TAMPA, Fla. (WFLA) — When Vance Walker, 18, was diagnosed with cerebral palsy as a child, his family was told he may have to wear leg braces for the rest of his life and would never be an athlete.

Now, the Tampa man is just the third person in 15 seasons of American Ninja Warrior to snag the competition show’s top prize.

Speaking to TODAY on Tuesday, Walker and his family recalled his struggles with the neurological disease, which began when Stacey Walker, 49, spent months in the hospital during pregnancy.

“For so many weeks (the doctors) would come in and say: ‘He’s not going to make it. He’s not going to make it,'” she said. “Starting at 20-something weeks, it was: ‘OK, he could make it, but he could have brain damage. He could be blinded.'”

Walker was diagnosed with cerebral palsy shortly after he turned one. He recalled facing bullying and grueling physical therapy as a child while speaking to TODAY.

“It was just a constant, constant battle,” Walker said. “I had to wear those braces until I was around 6 or 7 years old. Since then … I have to spend around 30 minutes to an hour a day stretching out my legs and making sure they’re loose enough to walk.”

He became enthralled with the American Ninja Warrior television show and switched to online school at age 13 to focus on his own training. With the support of his newfound Ninja community, Walker secured wins in the American Ninja Warrior junior division before moving up to compete against adults.

“I’m so used having to work harder than everybody else — I’m accustomed to doing whatever it takes to achieve a goal,” Walker told TODAY. “I think all those struggles as a kid really prepared me for working as hard as I possibly could, having a goal and doing whatever it takes to get there.”

After completing his run during the finals, Walker could only look on as other contestants attempted to beat his time climbing Mt. Midoriyama. He recalled the moment it dawned on him – his hard work paid off, and he was the winner of American Ninja Warrior.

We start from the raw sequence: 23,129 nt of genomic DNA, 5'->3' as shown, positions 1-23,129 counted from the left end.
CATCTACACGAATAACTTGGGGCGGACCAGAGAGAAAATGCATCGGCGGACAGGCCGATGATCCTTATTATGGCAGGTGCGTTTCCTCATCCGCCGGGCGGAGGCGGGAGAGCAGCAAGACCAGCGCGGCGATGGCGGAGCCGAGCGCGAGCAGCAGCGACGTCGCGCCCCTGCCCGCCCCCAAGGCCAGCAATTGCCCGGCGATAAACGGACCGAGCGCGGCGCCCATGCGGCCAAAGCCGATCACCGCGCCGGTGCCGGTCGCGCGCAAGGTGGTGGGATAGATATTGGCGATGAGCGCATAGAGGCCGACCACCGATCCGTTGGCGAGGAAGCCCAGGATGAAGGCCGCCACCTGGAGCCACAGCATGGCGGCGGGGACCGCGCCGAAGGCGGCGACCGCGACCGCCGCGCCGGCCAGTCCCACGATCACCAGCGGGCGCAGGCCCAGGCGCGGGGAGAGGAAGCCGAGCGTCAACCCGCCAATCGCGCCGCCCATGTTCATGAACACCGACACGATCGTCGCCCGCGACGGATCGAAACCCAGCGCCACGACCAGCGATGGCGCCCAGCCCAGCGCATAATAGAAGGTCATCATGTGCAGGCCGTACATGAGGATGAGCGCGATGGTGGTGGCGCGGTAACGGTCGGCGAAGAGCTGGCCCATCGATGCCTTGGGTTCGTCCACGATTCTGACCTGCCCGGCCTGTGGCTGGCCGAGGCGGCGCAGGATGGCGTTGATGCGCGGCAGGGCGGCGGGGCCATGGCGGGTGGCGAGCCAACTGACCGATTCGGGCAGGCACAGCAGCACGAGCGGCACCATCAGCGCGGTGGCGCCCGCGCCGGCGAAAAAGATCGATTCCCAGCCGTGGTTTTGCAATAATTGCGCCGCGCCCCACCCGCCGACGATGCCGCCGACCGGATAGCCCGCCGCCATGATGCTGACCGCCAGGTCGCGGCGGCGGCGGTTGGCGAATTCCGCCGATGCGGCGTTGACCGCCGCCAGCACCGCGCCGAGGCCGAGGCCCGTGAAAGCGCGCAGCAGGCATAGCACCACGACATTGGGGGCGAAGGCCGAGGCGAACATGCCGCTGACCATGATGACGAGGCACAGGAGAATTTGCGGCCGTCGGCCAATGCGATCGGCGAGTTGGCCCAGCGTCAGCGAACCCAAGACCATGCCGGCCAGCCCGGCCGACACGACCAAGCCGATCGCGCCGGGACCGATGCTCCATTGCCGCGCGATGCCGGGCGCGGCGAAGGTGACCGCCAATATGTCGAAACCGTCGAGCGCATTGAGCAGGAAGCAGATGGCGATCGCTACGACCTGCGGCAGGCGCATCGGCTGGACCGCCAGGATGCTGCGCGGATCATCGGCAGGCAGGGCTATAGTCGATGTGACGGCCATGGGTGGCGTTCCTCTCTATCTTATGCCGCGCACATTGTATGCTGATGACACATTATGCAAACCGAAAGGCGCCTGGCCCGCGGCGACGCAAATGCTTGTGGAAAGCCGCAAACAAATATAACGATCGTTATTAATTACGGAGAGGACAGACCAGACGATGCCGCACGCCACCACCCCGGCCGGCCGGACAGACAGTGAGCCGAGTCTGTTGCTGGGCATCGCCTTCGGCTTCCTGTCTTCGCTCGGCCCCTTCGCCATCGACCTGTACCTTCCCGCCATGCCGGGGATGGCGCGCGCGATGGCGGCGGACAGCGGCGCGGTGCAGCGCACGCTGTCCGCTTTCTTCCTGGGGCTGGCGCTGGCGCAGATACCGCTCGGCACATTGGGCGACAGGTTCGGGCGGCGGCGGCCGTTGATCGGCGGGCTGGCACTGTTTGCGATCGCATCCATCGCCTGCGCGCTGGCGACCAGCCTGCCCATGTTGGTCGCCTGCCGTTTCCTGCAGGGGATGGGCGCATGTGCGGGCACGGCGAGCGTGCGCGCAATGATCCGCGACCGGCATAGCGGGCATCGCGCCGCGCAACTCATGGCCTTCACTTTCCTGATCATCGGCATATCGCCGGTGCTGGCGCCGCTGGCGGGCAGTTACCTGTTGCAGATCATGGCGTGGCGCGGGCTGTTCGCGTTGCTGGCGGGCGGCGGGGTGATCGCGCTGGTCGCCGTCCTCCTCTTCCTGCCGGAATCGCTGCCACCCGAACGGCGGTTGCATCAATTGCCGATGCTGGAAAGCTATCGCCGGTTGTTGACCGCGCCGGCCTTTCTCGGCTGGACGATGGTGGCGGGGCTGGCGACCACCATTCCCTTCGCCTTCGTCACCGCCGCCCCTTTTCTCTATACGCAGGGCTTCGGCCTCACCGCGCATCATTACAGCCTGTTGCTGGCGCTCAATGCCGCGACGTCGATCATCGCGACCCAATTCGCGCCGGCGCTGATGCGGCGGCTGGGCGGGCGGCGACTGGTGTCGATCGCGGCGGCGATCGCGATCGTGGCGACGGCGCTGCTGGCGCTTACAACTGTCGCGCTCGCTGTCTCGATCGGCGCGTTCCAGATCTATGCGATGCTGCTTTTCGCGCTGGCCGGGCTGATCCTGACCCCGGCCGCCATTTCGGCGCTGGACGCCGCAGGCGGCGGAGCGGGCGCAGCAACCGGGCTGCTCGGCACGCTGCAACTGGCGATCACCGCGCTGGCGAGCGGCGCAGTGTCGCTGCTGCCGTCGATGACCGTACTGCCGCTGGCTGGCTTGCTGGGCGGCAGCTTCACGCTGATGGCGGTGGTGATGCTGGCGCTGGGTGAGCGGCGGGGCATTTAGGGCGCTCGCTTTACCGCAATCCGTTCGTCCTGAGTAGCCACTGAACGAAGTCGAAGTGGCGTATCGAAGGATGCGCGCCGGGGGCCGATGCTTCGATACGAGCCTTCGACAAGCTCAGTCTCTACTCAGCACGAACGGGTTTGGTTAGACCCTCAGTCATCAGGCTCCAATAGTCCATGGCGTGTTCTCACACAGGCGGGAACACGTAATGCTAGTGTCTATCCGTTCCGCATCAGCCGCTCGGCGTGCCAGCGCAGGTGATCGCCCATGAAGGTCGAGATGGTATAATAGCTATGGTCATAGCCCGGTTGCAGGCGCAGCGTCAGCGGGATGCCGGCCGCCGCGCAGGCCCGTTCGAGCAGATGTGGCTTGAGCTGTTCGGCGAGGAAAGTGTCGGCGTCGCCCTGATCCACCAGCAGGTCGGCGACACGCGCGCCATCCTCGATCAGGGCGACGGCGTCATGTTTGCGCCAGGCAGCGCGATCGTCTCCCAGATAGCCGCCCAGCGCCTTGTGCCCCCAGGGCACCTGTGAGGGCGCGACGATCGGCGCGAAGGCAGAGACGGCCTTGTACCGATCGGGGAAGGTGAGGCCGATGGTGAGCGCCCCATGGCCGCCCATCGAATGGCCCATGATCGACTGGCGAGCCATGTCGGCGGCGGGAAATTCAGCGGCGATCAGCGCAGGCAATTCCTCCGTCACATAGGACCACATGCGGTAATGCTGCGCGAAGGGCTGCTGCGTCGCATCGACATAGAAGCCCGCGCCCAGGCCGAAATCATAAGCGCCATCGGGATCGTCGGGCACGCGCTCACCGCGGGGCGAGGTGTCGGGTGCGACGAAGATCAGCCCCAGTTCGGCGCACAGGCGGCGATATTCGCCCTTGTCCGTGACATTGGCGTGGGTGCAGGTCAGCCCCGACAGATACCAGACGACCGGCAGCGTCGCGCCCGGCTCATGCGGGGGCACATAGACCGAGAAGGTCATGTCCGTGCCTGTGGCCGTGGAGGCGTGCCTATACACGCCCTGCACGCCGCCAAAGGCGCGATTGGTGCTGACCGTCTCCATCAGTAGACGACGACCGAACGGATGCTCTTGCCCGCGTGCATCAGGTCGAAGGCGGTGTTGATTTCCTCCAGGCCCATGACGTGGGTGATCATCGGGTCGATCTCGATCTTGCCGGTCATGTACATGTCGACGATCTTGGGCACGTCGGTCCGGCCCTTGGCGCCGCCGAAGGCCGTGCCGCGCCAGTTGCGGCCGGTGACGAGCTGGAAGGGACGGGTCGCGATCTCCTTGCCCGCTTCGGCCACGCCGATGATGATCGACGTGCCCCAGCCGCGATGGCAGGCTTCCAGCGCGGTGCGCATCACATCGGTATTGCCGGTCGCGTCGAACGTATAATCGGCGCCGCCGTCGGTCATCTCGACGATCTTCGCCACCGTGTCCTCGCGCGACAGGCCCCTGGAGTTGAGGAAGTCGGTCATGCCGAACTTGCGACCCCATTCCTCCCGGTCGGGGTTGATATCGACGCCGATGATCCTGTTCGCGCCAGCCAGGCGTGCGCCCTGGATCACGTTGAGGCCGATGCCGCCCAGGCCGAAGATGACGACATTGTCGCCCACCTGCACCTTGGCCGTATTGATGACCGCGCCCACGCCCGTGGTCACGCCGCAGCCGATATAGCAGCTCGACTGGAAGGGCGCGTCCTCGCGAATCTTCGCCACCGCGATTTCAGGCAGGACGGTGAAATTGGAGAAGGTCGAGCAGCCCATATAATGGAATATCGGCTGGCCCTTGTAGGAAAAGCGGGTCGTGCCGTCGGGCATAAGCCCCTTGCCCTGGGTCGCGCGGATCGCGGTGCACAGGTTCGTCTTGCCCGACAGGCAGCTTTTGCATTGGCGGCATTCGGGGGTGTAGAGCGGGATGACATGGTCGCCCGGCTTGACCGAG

“When RJ got to around 50 feet on the robe, I realized that he wasn’t going to get to the top and I realized that I was gonna win the show,” Walker said. “And I just broke down crying. I fell over the floor. And that was just the most amazing feeling in the world. I had been training for that moment for the last eight years. And just finally being able to do it was amazing.”

Walker’s parents were there to celebrate with the “Walker Texas Ninja” – the nickname he was given because of his Texan roots.

“There’s probably not a Ninja out there who has worked harder than he has to get to where is,” Vance’s dad, Kent Walker, told TODAY. “Seeing him work so hard to be able to accomplish his dream is just — you can’t describe it. It’s amazing, and we’re just so proud.”

Stacey said it can be hard to watch her son compete, even though he makes it look easy on TV.

“I know the pain that he is in, and I know what he has to do before he can go out there and even show up,” Stacey Walker said. “Right now I’m sitting here next to him, and his legs are just twitching – like there are aliens in his lower legs – and they do that constantly. There were times when his legs hurt so badly that he couldn’t sleep.”

Walker said he intends to return to American Ninja Warrior for season 16, but also has plans to go to college and study architecture and engineering.